Inheritance Tax Enquiries from the HMRC targets inaccurate property valuations

As a consequence of frequently inaccurate and unprofessional valuations, more and more beneficiaries of deceased estates have been left vulnerable to additional taxation and penalties that would not otherwise have been the case.

With the recession hopefully drawing to a close and tentative growth resuming, house prices have begun to stabilise and even rise in some areas (most prominently the South-East – see our Property Market Monthly Fact File   for more information). This has made it more important that accurate probate valuations are undertaken.

According to a top 20 accountancy firm, UHY Hacker Young, the HMRC had conducted 9,368 investigations into estates and beneficiaries in the year to December 2010, and raised additional tax of £70m by challenging the valuations of properties included in the estates of deceased people.

In each case, where an incorrect property valuation was found to have been produced without ‘reasonable care’, the estate and its beneficiaries ended up paying up to 100% of the additional tax liability, as well as the additional tax due. Reputedly, the average payment per case amounted to £24,600.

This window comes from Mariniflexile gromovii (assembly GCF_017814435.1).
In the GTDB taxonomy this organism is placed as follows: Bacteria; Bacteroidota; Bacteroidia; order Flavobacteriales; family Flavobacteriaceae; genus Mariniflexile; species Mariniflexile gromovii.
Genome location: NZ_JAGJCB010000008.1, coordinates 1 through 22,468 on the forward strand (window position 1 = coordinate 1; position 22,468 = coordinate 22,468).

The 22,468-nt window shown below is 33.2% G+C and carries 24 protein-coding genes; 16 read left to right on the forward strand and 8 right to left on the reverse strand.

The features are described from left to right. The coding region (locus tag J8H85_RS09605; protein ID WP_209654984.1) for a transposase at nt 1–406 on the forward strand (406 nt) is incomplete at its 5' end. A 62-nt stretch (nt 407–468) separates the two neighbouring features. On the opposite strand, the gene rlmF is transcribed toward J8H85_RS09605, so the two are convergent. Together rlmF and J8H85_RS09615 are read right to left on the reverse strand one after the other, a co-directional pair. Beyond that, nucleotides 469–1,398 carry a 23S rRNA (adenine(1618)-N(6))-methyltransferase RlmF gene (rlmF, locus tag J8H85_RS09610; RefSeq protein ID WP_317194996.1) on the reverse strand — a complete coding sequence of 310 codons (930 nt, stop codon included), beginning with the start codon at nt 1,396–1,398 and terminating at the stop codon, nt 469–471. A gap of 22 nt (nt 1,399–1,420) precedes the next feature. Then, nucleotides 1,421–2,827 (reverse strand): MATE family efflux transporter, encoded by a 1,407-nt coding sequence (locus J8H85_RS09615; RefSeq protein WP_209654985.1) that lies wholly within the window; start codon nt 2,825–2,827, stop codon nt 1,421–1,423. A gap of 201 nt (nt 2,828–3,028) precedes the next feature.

The figures strongly reinforce the need for a professional to carry out any valuations needed for inheritance tax purposes. A point stated clearly on the HMRC website:

“HM Revenue & Customs (HMRC) strongly recommend that you use a professional valuer because they’ll make sure the valuation is as accurate as possible. You’ll have to pay their fees, but you may be able to claim these back from the estate later.”

Additionally, during investigations into whether ‘reasonable care’ had been taken in each case, the HMRC is reported to have asked certain questions including:

–         Did you seek professional advice from a qualified independent valuer?

–         Was the valuer’s attention drawn to particular features of the property (inc. development potential, the existence of a tenancy or occupancy by people other than the deceased.)?

–         Was anything unusual about the valuation questioned?

It is abundantly clear that by far the safest option for professional advisors or the executors of an estate when facing an inheritance is to have a professional, qualified and trustworthy chartered surveyor conduct an official valuation.

As the HMRC statistics have shown, not doing so could cost you an average of more than £24,600 in the long run.

3rd July 2011